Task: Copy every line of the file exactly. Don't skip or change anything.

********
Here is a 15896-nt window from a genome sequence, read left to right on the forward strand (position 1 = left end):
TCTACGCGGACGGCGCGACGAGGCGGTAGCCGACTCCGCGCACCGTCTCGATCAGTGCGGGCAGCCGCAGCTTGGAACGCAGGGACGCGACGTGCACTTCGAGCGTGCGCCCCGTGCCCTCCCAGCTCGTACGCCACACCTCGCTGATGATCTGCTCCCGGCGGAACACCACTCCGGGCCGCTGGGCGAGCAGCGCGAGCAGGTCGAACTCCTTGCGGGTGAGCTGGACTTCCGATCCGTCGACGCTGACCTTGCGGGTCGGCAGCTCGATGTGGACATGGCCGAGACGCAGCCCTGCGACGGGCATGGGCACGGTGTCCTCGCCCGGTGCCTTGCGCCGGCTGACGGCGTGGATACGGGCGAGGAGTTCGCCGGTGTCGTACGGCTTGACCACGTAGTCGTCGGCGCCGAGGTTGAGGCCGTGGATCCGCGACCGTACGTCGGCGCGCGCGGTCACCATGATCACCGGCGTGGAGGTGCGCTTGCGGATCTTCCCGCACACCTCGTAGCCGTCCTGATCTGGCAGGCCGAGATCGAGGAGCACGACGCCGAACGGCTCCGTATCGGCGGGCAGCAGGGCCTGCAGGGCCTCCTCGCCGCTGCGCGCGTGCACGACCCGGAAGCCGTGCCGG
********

Here is a 15896-nt window from a genome sequence, read left to right on the forward strand (position 1 = left end):
TCTACGCGGACGGCGCGACGAGGCGGTAGCCGACTCCGCGCACCGTCTCGATCAGTGCGGGCAGCCGCAGCTTGGAACGCAGGGACGCGACGTGCACTTCGAGCGTGCGCCCCGTGCCCTCCCAGCTCGTACGCCACACCTCGCTGATGATCTGCTCCCGGCGGAACACCACTCCGGGCCGCTGGGCGAGCAGCGCGAGCAGGTCGAACTCCTTGCGGGTGAGCTGGACTTCCGATCCGTCGACGCTGACCTTGCGGGTCGGCAGCTCGATGTGGACATGGCCGAGACGCAGCCCTGCGACGGGCATGGGCACGGTGTCCTCGCCCGGTGCCTTGCGCCGGCTGACGGCGTGGATACGGGCGAGGAGTTCGCCGGTGTCGTACGGCTTGACCACGTAGTCGTCGGCGCCGAGGTTGAGGCCGTGGATCCGCGACCGTACGTCGGCGCGCGCGGTCACCATGATCACCGGCGTGGAGGTGCGCTTGCGGATCTTCCCGCACACCTCGTAGCCGTCCTGATCTGGCAGGCCGAGATCGAGGAGCACGACGCCGAACGGCTCCGTATCGGCGGGCAGCAGGGCCTGCAGGGCCTCCTCGCCGCTGCGCGCGTGCACGACCCGGAAGCCGTGCCGG